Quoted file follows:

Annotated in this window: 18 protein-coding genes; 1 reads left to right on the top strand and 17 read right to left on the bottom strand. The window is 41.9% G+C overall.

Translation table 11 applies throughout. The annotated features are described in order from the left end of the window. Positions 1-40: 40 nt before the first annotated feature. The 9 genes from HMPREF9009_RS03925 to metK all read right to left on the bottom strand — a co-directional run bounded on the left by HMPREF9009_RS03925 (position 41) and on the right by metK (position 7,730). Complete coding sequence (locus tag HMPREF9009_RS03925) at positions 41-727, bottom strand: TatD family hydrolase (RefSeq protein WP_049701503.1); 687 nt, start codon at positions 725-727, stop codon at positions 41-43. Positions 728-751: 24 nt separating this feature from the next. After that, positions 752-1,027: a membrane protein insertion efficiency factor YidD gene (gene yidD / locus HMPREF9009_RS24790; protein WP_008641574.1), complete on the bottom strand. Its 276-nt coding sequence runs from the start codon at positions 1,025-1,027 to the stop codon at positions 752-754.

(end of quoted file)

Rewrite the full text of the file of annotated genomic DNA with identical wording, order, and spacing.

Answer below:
Annotated in this window: 18 protein-coding genes; 1 reads left to right on the top strand and 17 read right to left on the bottom strand. The window is 41.9% G+C overall.

Translation table 11 applies throughout. The annotated features are described in order from the left end of the window. Positions 1-40: 40 nt before the first annotated feature. The 9 genes from HMPREF9009_RS03925 to metK all read right to left on the bottom strand — a co-directional run bounded on the left by HMPREF9009_RS03925 (position 41) and on the right by metK (position 7,730). Complete coding sequence (locus tag HMPREF9009_RS03925) at positions 41-727, bottom strand: TatD family hydrolase (RefSeq protein WP_049701503.1); 687 nt, start codon at positions 725-727, stop codon at positions 41-43. Positions 728-751: 24 nt separating this feature from the next. After that, positions 752-1,027: a membrane protein insertion efficiency factor YidD gene (gene yidD / locus HMPREF9009_RS24790; protein WP_008641574.1), complete on the bottom strand. Its 276-nt coding sequence runs from the start codon at positions 1,025-1,027 to the stop codon at positions 752-754.